Butter Rum Cartoon

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Friday, August 26, 2011


When I was in “junior high” at Edison Elementary School, I took band. My chosen instrument was the trumpet, because my sister Linda already had one from when she took band. It was a silver-colored trumpet, with very minor dents.

Although I managed to flatten my chin and slightly spit into it initially to make a trumpet tone, I could never play it worth beans. My teacher blamed it on my never practicing. I blamed it on the trumpet. Finally one day he took my trumpet and tried it in front of the class, making it sound beautifully, then handed it back to me. Sure enough, it was because I never practiced.

My band teacher went to our church at Allen to play a trumpet solo during the worship service. From sitting in the pew right in front of me, he walked confidently to the front of the sanctuary, raised the horn, and blew the most wonderful sounds. I had never heard him really play serious music before; he had only taught us; and I had never before heard such beautiful music come out of a trumpet. Instead of ear-piercing, it was soft and pretty and spirit-lifting. After the masterpiece, he returned to his seat in front of me, but before sitting down, he looked back and me and winked.

After making only lousy squeaks come out of that instrument, and somehow, even with his inspiration, never finding the time to practice, my band teacher recommended that I switch to choir in order to try to save my grade.

Choir was upstairs rather than in the school basement, and had a different teacher. She tested my voice range and found that I was an alto. Bad news. Altos don’t sing the song. They sing another song at the same time the real song is being sung. Harmony. And I never could manage to keep track of these other notes while listening to the familiar tunes the lucky others were singing. Patting my head while rubbing my stomach is easy, but this was impossible. I might as well have been accompanying the song with my trumpet.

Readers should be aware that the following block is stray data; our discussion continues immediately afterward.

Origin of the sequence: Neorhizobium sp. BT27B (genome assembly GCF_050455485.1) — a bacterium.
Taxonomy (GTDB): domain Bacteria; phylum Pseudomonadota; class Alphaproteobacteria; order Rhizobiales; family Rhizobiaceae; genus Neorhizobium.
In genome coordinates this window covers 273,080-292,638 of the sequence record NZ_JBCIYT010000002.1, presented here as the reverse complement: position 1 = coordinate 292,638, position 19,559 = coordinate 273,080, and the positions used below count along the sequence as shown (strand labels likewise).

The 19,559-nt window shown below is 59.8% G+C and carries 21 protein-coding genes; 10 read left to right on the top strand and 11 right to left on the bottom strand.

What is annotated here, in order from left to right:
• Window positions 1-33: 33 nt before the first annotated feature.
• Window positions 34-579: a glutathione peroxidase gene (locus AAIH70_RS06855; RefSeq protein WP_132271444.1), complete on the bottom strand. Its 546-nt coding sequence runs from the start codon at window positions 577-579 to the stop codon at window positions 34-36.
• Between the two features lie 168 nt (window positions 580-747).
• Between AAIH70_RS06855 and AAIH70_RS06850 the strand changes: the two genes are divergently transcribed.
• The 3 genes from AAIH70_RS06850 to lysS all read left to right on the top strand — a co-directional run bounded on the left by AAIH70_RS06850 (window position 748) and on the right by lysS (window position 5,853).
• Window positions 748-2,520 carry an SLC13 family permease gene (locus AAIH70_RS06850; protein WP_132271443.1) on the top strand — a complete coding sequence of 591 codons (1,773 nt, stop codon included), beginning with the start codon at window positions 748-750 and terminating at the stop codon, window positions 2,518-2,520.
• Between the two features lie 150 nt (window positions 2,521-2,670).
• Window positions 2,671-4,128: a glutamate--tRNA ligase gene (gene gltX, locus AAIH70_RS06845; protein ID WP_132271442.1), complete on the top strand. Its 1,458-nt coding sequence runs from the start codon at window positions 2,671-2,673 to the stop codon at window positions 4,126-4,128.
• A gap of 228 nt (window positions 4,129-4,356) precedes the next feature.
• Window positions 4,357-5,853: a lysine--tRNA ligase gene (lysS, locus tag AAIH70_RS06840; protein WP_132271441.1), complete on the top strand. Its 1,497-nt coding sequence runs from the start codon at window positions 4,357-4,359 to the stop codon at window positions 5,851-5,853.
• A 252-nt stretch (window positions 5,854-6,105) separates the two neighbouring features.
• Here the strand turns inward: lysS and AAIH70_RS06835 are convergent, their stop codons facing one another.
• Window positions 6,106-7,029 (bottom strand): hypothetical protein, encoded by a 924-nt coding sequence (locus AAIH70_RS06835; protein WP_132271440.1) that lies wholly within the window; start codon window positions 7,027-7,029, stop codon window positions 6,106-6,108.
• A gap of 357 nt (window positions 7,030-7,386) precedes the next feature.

Thank goodness there was salvation at the end of the year! For extra credit, we could make our own musical instrument! And, if successful, it would be enough to pass the failing kids…like me. Each evening that following week I worked at home, sawing and sanding and varnishing and listening and measuring, etc. etc. until I finally brought my musical instrument to school: A one-string guitar.

It was a simple one-by-two-inch stick about two feet long, sanded and varnished, looking good. At the end was one tuning peg, with a single C-string running from that to an anchor near the other end. As accurately as I could, I had fastened frets to try to make at least one scale. Not having enough energy to make a sound box for it, I had taken posterboard and formed a fairly large megaphone at the end opposite the tuning peg. It was very loud for whomever it was aimed at.

As required, I went up before the class to demonstrate my instrument. I sat down on a chair, with the board lying across my lap and the megaphone aimed at the students. Carefully pressing beside the frets with my right hand, I used a guitar pick in my left hand to pluck out “Mary had a Little Lamb.” It went along just fine until the very last note, which was painfully and loudly off-key. The whole class cringed and groaned, then burst into laughter. The teacher smiled big. I passed.

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